Declawing is a horrible, painful, debilatating procedure.

    I was horrified when one of my good friends decided that she “needed” to have her 2 very loving, affectionate cats declawed. She loves her cats, and calls them her boys, and claims she’s supports animal rights and causes. She just bought a new couch for her new place and her cats were scratching the couch instead of their scratching posts. Then she wondered why it was difficult to find a vetrinarian that would perform this awful procedure. I tried explaining to her that its a painful procedure, which will hurt hers cats even if they have the pain meds and many animal rights groups are opposed to this procedure as well as many animal hospitals. She got nasty with me when I told her it will hurt her cats, she as much said to me, well are you going to buy me a new couch when they scratch this one up?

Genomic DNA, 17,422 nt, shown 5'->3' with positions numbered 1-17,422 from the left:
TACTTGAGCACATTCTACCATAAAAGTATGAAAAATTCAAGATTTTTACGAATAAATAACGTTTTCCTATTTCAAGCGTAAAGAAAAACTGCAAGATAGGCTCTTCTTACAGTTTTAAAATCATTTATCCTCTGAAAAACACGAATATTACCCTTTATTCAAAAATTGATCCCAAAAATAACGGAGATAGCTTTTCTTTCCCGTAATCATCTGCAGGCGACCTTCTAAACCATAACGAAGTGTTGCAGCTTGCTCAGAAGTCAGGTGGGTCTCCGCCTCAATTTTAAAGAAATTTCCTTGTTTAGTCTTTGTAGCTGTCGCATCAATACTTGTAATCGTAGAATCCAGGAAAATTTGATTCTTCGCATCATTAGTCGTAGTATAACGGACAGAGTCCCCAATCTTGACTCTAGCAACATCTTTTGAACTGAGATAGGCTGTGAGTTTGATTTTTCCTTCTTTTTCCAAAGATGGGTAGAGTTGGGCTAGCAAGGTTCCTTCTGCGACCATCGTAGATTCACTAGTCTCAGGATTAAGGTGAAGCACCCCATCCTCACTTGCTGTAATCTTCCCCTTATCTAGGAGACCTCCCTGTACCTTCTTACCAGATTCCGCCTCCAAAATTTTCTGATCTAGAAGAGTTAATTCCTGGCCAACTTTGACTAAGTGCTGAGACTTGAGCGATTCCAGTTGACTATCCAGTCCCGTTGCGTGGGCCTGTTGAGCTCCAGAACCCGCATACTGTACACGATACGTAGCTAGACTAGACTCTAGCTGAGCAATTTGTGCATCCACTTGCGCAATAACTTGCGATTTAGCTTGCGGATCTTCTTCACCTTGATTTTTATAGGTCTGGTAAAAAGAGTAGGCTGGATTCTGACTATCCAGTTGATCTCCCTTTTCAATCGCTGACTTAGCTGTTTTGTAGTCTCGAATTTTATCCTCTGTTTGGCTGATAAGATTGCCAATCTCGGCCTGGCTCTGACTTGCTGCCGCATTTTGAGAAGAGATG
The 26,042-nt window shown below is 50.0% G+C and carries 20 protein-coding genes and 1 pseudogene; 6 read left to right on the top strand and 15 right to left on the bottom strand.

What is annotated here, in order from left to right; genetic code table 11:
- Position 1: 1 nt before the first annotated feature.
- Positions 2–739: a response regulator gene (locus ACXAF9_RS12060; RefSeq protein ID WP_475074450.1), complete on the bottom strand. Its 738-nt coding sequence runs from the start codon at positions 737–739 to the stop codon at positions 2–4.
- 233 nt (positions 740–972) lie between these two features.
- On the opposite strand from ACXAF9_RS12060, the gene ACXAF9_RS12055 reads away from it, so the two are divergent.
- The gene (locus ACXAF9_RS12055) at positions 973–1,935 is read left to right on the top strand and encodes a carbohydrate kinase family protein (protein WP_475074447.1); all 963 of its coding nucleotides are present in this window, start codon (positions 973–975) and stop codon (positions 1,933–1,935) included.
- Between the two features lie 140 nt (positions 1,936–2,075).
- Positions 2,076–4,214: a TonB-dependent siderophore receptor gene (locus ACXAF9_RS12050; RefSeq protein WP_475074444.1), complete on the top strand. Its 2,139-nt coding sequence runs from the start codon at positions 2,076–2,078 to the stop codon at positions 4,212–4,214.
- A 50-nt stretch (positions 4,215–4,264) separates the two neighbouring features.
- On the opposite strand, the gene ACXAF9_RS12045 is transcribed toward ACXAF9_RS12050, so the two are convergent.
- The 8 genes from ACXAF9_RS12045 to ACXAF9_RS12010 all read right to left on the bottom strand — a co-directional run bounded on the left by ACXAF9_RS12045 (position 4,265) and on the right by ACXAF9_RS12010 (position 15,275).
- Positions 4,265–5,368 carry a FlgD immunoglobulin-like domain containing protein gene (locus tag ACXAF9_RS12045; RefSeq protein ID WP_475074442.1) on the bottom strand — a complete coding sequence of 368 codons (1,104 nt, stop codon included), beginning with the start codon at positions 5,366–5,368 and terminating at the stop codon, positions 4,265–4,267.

Honestly do people punish their human children for ruining the family furniture, I would certainly hope not! My toddler son spills and wipes all sorts of grime on the couch all the time. What will she ever do if she has human children? I’m still mad at her for this, she declawed her cats almost 3 years ago. I only wish I had more information from PETA to provide to her at that time on how truely cruel she was to the cats she calls her boys, her babies.

  • kimmarie says: